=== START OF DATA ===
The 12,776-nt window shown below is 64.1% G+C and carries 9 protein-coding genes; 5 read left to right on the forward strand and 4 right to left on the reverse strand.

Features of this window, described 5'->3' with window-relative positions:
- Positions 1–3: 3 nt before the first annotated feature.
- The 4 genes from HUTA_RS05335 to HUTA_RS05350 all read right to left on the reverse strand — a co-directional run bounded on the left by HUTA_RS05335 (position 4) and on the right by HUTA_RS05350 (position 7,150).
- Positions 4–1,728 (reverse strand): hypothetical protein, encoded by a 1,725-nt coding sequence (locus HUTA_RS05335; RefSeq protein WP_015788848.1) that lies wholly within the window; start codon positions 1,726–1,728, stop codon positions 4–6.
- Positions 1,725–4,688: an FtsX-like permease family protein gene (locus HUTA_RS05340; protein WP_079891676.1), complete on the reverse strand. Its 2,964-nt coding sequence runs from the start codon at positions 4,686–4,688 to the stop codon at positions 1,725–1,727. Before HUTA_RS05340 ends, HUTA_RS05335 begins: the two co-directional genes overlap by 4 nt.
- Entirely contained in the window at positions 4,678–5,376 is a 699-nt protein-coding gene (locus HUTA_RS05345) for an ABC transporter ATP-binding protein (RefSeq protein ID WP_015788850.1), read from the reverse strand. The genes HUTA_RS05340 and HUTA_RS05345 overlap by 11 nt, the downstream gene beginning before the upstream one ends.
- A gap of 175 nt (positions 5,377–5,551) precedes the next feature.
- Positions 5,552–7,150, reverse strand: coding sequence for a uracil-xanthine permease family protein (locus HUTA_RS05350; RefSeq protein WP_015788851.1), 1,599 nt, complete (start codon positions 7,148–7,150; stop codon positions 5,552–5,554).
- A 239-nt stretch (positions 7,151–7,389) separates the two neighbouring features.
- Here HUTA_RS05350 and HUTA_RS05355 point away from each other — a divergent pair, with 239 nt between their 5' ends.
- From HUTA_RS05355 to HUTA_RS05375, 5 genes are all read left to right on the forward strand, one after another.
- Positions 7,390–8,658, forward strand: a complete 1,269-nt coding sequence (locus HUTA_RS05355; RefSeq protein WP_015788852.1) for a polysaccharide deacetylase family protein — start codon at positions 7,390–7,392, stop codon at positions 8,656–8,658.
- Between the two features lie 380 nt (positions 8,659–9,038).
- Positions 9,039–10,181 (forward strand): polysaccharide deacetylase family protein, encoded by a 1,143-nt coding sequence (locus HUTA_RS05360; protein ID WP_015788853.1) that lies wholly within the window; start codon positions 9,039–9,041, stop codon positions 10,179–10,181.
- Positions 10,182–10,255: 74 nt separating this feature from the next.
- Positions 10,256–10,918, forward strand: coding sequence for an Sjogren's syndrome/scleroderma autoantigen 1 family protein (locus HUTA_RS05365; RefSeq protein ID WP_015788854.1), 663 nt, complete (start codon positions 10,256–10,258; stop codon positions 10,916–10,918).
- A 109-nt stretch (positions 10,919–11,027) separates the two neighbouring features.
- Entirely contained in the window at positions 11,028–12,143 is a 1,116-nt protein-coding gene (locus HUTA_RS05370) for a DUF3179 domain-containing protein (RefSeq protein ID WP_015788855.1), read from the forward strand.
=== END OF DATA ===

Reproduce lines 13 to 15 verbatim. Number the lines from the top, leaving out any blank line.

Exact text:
- Positions 7,390–8,658, forward strand: a complete 1,269-nt coding sequence (locus HUTA_RS05355; RefSeq protein WP_015788852.1) for a polysaccharide deacetylase family protein — start codon at positions 7,390–7,392, stop codon at positions 8,656–8,658.
- Between the two features lie 380 nt (positions 8,659–9,038).
- Positions 9,039–10,181 (forward strand): polysaccharide deacetylase family protein, encoded by a 1,143-nt coding sequence (locus HUTA_RS05360; protein ID WP_015788853.1) that lies wholly within the window; start codon positions 9,039–9,041, stop codon positions 10,179–10,181.